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Felix Adamo / The Californian

Wasco's Sean Medley keeps his balance while Josh Campos drives him across the mat in the 220 lb. match.

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Felix Adamo / The Californian

Coleman Hammond, right, of BHS, had one of the few bright spots for local wrestlers when he pinned Tyler Rardon of Livermore in the 152lb. class.

For Sean Medley, the state's No. 1 high school wrestler at 220 pounds, doing anything that involves looking backwards doesn't make a whole lot of sense.

So when he received a scare Friday, nearly getting pinned in the round of 16 at the CIF State Wrestling Championships at Rabobank Arena, he shook it off, got up and started to dominate.

Now, he's where he figures he should be: In the state semifinals, two matches away from a championship.

"My heart literally just dropped," said Medley, who came back to pin Dante Duke of Placentia-El Dorado in that match. "But the first thing I thought was, 'Get off your back, get off your back, this isn't what you came here to do.' I have a really good gas tank, so I figured, OK, you're down 5-0, but you have a fresh start."

Medley is one of four local wrestlers in the semifinals, joining Wasco teammate Isaiah Hokit and Bakersfield's Coleman Hammond and Bryce Martin. Nine other locals are still alive in the consolation bracket, needing one win to reach the medal stand when the tournament resumes at 9 this morning.

By rankings, Medley has the best chance of any to win a state title. Kern County's other No. 1-ranked wrestler, Frontier senior Vincent Gomez, wasn't so lucky. He fell behind 6-2 against San Fernando's Johnny Parada in the round of 32 and never came back despite nearly turning Parada on his back three times in the third period.

"I was better than that kid; he knows he was lucky," Gomez said. "What saved him was his nosebleed."

Three times, Gomez locked up a cradle in the third period. At least once, he said, he was sure he was about to turn it into a pin. But all three times, Parada's noseplug came out and his nose began to bleed, forcing the referee to stop the match. The last two times, Gomez said, Parada blew it out himself. The final time, there were only 7 seconds left in the match.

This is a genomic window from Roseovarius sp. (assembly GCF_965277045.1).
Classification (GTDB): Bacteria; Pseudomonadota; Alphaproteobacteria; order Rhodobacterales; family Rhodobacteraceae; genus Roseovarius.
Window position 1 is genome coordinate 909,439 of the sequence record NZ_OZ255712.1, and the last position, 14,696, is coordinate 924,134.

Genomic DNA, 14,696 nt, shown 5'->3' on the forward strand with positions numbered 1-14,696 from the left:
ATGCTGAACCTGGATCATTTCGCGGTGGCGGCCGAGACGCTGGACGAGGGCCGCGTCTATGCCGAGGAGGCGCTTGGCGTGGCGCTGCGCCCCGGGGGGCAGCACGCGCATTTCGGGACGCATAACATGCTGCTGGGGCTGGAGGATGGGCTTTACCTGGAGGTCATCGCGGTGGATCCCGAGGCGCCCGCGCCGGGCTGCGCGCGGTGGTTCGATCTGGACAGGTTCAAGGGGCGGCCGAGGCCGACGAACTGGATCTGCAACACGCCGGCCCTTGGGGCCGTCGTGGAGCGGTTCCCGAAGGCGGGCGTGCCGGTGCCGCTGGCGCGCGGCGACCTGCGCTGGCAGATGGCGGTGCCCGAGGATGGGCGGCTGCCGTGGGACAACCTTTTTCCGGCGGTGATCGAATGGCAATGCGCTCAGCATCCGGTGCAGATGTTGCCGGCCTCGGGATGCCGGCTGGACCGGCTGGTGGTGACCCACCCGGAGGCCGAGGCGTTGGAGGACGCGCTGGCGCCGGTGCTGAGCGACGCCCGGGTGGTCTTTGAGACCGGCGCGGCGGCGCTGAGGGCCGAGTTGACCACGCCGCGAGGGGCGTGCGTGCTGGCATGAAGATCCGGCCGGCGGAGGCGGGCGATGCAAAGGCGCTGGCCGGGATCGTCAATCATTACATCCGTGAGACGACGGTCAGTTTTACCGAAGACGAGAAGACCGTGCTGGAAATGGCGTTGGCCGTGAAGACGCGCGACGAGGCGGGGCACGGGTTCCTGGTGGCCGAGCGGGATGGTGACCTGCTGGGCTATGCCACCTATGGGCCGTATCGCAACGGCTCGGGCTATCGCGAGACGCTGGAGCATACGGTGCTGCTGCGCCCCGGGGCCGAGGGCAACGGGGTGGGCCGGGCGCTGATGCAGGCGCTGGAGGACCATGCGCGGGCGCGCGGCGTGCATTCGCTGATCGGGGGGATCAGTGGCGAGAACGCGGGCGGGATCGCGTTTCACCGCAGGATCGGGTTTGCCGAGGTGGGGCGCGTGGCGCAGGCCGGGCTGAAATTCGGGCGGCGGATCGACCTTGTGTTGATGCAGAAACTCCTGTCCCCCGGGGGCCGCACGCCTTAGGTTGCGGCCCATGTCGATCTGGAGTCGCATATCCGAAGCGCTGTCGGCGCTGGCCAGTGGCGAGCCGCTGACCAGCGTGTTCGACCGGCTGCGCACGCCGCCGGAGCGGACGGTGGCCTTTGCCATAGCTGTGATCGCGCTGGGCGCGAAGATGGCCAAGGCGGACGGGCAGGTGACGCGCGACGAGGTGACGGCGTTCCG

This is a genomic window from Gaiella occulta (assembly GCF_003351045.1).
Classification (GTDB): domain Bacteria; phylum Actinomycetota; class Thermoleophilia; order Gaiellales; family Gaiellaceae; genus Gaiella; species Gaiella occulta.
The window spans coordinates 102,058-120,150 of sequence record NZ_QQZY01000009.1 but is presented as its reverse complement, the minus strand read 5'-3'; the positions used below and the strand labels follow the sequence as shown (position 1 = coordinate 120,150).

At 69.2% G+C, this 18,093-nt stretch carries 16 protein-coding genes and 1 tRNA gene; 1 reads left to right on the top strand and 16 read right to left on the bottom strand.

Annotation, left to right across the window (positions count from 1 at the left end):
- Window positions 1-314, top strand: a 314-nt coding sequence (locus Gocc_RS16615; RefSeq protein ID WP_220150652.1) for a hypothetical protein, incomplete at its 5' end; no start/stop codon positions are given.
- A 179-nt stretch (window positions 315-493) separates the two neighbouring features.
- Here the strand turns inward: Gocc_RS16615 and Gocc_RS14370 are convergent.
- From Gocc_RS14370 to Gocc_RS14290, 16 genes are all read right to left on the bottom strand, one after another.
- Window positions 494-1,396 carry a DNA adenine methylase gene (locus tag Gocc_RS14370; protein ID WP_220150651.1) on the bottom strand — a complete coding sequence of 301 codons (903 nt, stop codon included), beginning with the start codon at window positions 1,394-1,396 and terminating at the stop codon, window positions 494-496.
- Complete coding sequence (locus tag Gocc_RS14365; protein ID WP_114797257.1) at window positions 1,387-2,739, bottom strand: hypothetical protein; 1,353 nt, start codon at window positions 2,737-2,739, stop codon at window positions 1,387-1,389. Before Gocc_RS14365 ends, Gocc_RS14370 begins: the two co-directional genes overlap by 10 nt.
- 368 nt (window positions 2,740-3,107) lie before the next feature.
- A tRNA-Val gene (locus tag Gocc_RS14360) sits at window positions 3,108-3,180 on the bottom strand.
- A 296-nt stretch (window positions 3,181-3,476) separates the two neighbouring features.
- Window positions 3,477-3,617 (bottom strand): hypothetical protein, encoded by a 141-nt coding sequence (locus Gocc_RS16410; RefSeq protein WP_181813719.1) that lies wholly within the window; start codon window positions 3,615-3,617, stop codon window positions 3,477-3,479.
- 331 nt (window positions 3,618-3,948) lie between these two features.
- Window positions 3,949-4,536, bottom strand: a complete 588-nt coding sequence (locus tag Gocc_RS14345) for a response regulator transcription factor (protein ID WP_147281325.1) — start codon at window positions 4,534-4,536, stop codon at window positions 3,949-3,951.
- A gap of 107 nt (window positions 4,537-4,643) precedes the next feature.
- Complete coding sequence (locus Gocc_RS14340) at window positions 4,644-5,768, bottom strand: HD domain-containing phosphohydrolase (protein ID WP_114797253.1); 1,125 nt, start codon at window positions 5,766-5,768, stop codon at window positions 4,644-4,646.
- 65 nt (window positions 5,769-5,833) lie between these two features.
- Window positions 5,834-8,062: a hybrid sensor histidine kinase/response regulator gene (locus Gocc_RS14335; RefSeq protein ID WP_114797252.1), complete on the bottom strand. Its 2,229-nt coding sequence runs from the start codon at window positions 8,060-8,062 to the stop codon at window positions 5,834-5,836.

Parada, who came in as an unknown wrestler ranked No. 24 in the state, made it through to this morning's semifinals, which begin at 9:30 a.m.

"In this sport, at this tournament, you can't count out anybody that shows up," Frontier coach Kirk Moore said. "You can underestimate somebody, but you can end up sadly mistaken."

Gomez was able to win three matches in the consolation round, including a tight match over state No. 5 Victor Olmos in his last match of the night, and remains in contention for a top-eight medal. He could finish as high as third place; his only career medal was sixth place his freshman season.

"You have to be tough, I think," Gomez said. "To be a real champion, it's all about how you bounce back from a major setback. My goal is to finish third to prove to everybody that I have it in me."

Medley, meanwhile, is betting that nobody else in the 220-pound bracket has as much left as he does. In his quarterfinal against Josh Campos of Garden Grove-Santiago, Medley waited out a tight match early, earned two stalling calls and a takedown in the second period and then pinned Campos with 24 seconds left.

"He was gonna crack, sooner or later," Medley said. "I have a really good motor. I can go 6, 7, 8, 10 minutes. Doesn't matter. I'll go as long as it takes."

Today, Medley faces Mat Boesen of West Torrance in a rematch of a Five Counties Invitational match Medley won in overtime. After that, it could be state No. 2 Derrick Jones of Bloomington.

"We'll just keep going forward, forward, forward," Wasco coach Juan Gallardo said. "That's what we ask from Sean, to push the pace and put a lot of pressure on guys. Most guys can't handle that."

But if Medley needs a reminder that a No. 1 ranking doesn't mean anything once the whistle blows at the state tournament, he only needs to ask an old friend.

"Me and Vince go back to when we were kids," Medley said. "I didn't see his match, but when people started telling me he lost, I just couldn't believe it."

Neither could Gomez or Moore. But the state tournament also waits for no one to feel sorry for himself.

"You've just kind of got to accept it and move on," Moore said. "It's part of this tournament. Crazy things happen all day long."